CNN has a rather vacuous piece out today dealing with Islamic terror recruiting efforts among young people and how they are using rap music in an attempt to reach the disaffected masses. In one way, it’s absolutely true. The terrorists have definitely been fine tuning their message and expanding their communications channels into new media in an effort to reach more converts. But the underlying message is the same in all these efforts… it’s a call to Jihad against the perceived evils of the west.

This is a repeating theme which we all seem to have accepted somewhere along the line. Just this past fall, Clare Lopez at the Center for Security Policy published a lengthy entreaty in which she asks the public to not refer to the actions of these destructive creatures as terrorism, but to use the J word.

Jihad is a unique descriptor: it is motivated solely by one ideology—an Islamic one. It encompasses any and all tactics of war, be they the kinetic violence of terrorism, the stealthy influence operations of the Muslim Brotherhood and Iranian intelligence agencies, or funding, speaking, teaching, and writing. Importantly, the term ‘jihad’ is the one used by its own practitioners—the clerics, scholars, and warriors of Islam. Arguably the most valid qualification of all is that Islamic Law (shariah) defines jihad as “warfare to spread the religion [Islam].” Warfare encompasses many things, though, and not all of them are violent.

An appealing and common sentiment to be sure, but along with many other dark thoughts which have been occupying my mind of late, I’ve begun to doubt that the leaders of these violent movements are truly interested in Jihad at all. To clarify, the day to day practitioners of terror attacks are most assuredly true believers and feel that they have been called to holy war. (You’d have a hard time convincing a sufficient number of young people to blow themselves up or run into a hail of bullets just for a regular paycheck or the promise of a future recording contract with Def Jam Records.)

But when it comes to the leaders of such groups, we may be overlooking some important lessons of history as we evaluate their actions and motivations. Whether you’re talking about Abubakar Shekau, Abu Bakr al-Baghdadi, Ayman al-Zawahiri or any of the other names you find at the top of these villainous heaps, they all have (or in some cases, had) one thing in common. Something drove them to take control and make a name and a place for themselves in history. When we consider the question at hand, that sort of lack of humility isn’t one of the typical traits which comes to mind when thinking of religious leaders.

Let’s step away from Islamic caliphates for a moment and think of some of the other ideologies which have sprung up around the world over the span of human history. Sooner or later (and generally much sooner) the leaders of any revolutionary effort begin to develop a keen interest in what sort of wealth and perquisites they can amass for themselves in addition to the already tempting attractiveness of power over your fellow man. Was there ever a benevolent despot who was followed up by more despots of similarly gracious nature? (Consider the line of rulers in Rome from Augustus to Nero or Caligula.) Communist leaders love to call everyone comrade and restrict their titles to something along the lines of First Among Equals. But examine the lives of the leadership in places like Cuba, China and North Korea. The leaders and their loyal party followers do quite well for themselves. At the very top, life can be quite opulent and even the village snitch can make sure they are well fed and housed. The rest of the people enjoy a very different type of equality. Dictators such as Saddam Hussein were infamous for not being “good Muslims” in their personal lives, with vast collections of wealth, pornography and sex slaves.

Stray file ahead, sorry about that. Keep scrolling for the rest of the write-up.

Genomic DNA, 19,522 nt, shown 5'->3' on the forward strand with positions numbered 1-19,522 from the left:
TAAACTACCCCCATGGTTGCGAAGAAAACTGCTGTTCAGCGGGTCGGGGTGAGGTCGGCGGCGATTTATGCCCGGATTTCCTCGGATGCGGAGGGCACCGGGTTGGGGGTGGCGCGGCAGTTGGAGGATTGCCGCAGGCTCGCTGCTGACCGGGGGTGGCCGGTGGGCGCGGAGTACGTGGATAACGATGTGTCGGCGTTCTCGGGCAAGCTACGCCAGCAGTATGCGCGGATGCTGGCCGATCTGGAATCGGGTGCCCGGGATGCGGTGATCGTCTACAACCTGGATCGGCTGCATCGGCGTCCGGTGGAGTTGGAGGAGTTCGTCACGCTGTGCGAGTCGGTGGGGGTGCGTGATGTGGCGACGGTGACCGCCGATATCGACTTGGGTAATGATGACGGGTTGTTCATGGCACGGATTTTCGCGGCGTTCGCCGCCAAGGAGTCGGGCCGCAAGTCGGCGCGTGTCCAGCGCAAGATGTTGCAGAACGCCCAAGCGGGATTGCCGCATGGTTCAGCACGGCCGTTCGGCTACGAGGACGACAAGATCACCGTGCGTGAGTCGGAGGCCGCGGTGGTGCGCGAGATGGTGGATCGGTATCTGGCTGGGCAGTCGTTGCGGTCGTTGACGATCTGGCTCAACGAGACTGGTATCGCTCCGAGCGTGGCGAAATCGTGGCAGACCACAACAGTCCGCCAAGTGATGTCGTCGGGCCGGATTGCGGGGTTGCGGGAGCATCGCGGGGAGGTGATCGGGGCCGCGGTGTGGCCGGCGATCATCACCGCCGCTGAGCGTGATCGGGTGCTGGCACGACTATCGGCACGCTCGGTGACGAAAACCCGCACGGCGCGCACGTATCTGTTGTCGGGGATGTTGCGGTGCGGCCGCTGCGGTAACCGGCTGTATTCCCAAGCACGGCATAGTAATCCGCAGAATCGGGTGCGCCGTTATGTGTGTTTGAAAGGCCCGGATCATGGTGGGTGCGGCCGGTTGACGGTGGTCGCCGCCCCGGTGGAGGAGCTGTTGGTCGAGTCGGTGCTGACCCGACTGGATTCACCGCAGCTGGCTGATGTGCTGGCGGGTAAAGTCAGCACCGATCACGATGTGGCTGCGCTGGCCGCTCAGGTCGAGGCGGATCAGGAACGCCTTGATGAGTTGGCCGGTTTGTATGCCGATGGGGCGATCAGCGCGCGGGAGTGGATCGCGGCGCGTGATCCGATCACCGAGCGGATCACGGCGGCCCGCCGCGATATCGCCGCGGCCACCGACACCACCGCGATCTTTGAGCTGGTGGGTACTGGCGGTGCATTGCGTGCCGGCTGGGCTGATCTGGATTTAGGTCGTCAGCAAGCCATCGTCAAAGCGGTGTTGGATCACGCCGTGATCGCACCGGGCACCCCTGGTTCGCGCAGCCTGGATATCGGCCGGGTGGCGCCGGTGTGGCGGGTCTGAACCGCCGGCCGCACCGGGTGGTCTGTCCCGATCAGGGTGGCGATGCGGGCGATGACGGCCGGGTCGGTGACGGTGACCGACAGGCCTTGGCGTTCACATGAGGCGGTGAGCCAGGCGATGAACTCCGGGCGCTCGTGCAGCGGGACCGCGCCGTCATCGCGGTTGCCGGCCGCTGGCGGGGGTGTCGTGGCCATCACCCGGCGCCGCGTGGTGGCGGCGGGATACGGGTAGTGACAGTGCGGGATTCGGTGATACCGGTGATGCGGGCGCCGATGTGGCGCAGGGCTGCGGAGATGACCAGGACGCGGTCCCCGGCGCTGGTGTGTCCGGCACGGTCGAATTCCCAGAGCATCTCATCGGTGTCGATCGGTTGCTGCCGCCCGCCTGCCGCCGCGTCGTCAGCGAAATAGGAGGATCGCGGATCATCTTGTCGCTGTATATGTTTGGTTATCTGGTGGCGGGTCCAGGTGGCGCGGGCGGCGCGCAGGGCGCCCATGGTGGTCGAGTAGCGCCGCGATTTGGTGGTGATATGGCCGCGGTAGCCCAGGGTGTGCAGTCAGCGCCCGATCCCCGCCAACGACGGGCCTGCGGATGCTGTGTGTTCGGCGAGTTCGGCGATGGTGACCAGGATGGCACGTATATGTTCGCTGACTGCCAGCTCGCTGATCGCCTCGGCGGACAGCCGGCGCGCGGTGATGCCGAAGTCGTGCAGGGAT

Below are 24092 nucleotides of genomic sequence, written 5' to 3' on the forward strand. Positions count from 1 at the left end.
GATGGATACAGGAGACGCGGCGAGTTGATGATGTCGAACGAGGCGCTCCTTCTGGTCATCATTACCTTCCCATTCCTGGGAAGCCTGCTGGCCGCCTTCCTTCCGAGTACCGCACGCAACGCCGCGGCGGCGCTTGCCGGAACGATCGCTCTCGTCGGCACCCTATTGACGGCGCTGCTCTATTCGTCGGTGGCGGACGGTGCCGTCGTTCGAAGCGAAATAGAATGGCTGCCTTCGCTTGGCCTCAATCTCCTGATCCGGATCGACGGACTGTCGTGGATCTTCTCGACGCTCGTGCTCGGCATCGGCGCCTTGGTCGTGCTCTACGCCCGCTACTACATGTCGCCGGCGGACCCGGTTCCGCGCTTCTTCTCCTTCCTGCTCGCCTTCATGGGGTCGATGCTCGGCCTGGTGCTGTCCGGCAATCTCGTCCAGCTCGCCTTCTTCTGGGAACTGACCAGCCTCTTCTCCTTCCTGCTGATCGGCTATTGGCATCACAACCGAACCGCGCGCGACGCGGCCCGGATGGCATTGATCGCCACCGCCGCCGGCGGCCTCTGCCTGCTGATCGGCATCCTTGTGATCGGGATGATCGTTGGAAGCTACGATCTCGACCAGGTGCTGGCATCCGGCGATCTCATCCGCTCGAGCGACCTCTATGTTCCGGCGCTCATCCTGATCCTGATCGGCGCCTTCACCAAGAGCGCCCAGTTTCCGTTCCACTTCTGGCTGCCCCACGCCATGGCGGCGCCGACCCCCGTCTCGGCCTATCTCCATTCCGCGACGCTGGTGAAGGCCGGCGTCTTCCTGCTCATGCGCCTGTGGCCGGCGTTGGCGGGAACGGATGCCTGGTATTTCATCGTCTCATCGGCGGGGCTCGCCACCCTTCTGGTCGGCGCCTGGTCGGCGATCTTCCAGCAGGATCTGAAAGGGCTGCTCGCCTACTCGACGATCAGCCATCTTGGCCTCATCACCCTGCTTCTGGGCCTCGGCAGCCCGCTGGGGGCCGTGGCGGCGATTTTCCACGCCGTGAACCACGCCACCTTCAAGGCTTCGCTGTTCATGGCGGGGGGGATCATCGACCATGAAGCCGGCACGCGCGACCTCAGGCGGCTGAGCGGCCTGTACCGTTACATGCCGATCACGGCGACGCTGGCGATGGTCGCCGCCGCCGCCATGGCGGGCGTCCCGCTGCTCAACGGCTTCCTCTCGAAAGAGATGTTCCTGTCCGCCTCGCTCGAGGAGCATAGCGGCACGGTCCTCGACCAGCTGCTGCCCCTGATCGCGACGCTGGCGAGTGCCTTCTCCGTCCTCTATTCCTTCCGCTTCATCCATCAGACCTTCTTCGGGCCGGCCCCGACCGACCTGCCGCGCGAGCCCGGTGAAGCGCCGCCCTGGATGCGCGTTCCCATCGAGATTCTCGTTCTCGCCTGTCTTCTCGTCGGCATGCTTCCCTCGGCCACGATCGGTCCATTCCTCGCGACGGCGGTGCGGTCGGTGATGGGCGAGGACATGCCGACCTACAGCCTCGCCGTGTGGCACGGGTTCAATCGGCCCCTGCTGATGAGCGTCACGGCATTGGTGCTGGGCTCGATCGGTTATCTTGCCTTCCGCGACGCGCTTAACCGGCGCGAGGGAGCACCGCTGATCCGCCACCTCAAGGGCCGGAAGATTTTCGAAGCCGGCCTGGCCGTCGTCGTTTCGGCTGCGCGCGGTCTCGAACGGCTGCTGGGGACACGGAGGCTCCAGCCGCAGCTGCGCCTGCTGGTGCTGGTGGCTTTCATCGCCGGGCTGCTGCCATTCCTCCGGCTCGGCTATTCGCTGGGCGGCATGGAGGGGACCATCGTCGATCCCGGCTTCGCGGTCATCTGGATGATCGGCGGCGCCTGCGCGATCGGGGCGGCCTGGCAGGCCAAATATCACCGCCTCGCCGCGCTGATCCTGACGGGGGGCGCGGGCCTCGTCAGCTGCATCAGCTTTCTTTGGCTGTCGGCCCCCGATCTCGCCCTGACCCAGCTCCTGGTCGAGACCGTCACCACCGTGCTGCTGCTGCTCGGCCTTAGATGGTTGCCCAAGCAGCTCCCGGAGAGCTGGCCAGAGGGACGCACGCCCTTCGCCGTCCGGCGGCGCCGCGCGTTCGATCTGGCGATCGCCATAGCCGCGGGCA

Even in democratic states such as our own, let’s not pretend that some people don’t seek high office to enrich and aggrandize themselves. The only difference here is that we can generally get rid of them without breaking out the tumbrels and guillotines. So why do we seem so fully willing to ascribe such altruistic, holy motivations to the leaders of terrorist groups simply because they are rallying their followers from behind a pulpit? Is it really so unthinkable that these men are actually intoxicated by the thought of ultimate power just as so many other tin pot dictators have been and are looking forward to the first pick of the “wives” they capture and some of the finer things in life?

Let’s take another look back at one of the only good pictures of al-Baghdadi. Remember this one?

ISIS_Leader3

Say… nice watch you’ve got there, pal. Any more like that back in your badawī? Somehow I doubt that this is an isolated example. It takes a certain personality type to not only believe oneself capable of leading an entire people, but to reach out for that brass ring no matter the cost in blood and treasure. In the case of terrorist groups, that megalomania must be exponentially greater. So these “leaders” are surely commanding an army of people who may believe they are engaged in Jihad, but in reality, I suspect the fighters are chumps who are enriching a group of Dirty Rotten Scoundrels.